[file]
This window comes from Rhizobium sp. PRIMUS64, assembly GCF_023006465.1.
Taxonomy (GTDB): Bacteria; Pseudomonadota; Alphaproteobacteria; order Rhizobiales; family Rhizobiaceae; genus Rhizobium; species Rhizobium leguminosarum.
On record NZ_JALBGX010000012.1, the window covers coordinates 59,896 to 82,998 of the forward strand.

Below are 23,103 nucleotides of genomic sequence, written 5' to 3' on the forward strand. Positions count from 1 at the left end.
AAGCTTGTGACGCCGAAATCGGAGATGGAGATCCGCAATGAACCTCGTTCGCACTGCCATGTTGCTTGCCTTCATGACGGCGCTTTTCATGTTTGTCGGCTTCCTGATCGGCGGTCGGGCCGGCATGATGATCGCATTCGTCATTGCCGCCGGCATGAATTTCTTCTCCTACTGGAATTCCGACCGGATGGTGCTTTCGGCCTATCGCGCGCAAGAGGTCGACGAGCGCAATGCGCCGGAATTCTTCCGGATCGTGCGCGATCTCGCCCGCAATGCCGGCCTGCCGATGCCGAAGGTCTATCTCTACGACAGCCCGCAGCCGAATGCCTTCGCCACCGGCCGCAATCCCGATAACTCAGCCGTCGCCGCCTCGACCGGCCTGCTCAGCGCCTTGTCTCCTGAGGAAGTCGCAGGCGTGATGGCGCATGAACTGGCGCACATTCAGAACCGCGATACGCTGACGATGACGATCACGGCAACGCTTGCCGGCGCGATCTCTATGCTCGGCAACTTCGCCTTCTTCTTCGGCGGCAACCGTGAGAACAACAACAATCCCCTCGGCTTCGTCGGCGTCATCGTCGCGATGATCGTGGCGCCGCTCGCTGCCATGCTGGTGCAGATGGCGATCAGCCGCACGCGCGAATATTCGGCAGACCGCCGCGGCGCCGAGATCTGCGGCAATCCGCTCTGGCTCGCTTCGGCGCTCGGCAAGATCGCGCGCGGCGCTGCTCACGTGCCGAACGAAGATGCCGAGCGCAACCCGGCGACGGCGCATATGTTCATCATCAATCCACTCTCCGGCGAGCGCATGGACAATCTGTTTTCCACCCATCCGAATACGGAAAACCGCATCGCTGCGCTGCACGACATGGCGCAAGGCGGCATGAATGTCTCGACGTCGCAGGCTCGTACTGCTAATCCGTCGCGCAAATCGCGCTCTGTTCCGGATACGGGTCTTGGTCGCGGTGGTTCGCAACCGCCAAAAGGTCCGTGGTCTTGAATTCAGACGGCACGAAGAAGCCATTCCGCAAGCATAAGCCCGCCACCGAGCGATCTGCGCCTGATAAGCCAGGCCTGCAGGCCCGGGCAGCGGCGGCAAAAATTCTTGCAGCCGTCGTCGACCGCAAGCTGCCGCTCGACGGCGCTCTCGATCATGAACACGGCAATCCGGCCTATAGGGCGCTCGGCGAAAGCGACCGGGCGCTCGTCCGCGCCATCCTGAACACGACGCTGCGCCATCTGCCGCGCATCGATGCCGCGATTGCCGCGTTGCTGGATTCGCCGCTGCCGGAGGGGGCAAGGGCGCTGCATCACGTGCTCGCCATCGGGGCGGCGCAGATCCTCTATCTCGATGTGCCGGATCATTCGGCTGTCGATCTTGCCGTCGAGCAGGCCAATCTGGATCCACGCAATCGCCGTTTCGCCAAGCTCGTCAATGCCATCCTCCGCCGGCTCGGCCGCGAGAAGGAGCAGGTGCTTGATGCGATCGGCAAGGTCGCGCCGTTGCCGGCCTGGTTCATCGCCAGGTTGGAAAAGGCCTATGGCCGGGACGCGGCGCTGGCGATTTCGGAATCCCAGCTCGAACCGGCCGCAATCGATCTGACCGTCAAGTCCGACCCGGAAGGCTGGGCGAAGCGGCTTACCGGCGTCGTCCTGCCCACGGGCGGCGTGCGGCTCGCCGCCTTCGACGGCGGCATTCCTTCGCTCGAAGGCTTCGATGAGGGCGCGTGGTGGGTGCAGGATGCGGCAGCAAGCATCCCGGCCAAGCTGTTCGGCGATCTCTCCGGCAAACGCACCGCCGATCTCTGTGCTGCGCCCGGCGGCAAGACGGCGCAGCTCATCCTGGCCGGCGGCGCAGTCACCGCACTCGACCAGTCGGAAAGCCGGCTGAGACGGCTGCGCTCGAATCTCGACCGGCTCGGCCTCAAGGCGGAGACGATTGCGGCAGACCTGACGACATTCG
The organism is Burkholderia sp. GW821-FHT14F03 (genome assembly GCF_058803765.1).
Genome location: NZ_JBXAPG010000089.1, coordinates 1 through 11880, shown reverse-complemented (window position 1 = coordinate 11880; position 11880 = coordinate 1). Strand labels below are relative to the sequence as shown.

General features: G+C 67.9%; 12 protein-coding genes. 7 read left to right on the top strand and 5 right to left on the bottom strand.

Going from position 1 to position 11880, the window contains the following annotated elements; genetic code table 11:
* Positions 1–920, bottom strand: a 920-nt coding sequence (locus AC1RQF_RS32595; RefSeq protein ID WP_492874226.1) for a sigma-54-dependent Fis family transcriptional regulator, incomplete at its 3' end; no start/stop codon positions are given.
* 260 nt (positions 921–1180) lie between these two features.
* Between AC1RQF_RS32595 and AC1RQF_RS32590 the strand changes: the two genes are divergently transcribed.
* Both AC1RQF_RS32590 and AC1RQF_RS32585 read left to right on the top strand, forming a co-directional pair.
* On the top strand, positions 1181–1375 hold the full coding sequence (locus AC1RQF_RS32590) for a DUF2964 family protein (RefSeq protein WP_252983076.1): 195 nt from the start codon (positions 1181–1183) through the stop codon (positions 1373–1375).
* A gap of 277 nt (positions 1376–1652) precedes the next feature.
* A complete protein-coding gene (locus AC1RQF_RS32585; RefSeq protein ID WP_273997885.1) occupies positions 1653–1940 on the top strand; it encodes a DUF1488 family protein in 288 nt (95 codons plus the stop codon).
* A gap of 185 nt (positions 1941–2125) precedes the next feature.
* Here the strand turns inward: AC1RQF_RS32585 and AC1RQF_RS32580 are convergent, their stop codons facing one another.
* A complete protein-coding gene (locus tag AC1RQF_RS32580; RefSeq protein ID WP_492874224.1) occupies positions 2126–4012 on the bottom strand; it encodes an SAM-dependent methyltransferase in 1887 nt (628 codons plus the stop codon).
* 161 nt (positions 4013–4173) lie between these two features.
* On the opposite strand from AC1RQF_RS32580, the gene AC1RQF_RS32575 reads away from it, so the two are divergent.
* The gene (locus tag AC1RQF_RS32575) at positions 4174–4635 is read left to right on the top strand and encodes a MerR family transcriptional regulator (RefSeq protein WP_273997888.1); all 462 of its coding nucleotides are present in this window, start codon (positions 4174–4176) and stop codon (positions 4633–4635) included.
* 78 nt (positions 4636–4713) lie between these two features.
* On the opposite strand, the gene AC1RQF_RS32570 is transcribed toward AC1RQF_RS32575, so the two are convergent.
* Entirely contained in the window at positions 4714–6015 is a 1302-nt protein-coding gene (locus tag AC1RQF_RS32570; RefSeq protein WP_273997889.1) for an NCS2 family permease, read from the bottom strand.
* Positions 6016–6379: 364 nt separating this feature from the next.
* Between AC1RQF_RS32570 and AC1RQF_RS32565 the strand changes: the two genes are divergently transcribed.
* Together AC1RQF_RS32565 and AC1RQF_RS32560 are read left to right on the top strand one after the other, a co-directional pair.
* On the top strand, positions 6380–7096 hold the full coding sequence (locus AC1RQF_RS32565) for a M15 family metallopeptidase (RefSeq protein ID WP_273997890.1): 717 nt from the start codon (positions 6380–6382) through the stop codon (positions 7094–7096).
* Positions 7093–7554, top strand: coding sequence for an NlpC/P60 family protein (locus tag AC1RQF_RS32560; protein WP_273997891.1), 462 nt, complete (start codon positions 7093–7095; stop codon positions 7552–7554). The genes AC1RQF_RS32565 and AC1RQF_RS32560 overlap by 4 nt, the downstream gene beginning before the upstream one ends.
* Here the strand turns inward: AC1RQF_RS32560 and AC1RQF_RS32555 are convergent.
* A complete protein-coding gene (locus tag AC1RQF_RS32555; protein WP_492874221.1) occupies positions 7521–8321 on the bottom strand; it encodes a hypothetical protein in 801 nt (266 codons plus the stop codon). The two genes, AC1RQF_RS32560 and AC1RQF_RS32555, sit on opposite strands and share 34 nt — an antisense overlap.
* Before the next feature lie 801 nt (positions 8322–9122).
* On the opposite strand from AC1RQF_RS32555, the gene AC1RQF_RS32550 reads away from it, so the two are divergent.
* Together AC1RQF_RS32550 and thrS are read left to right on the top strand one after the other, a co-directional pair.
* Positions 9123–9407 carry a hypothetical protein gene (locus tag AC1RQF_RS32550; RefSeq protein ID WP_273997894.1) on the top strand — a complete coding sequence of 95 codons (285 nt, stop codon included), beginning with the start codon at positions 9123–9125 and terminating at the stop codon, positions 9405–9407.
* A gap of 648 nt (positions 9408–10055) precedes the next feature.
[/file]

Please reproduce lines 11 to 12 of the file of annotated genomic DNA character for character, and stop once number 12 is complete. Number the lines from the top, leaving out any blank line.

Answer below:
* 260 nt (positions 921–1180) lie between these two features.
* Between AC1RQF_RS32595 and AC1RQF_RS32590 the strand changes: the two genes are divergently transcribed.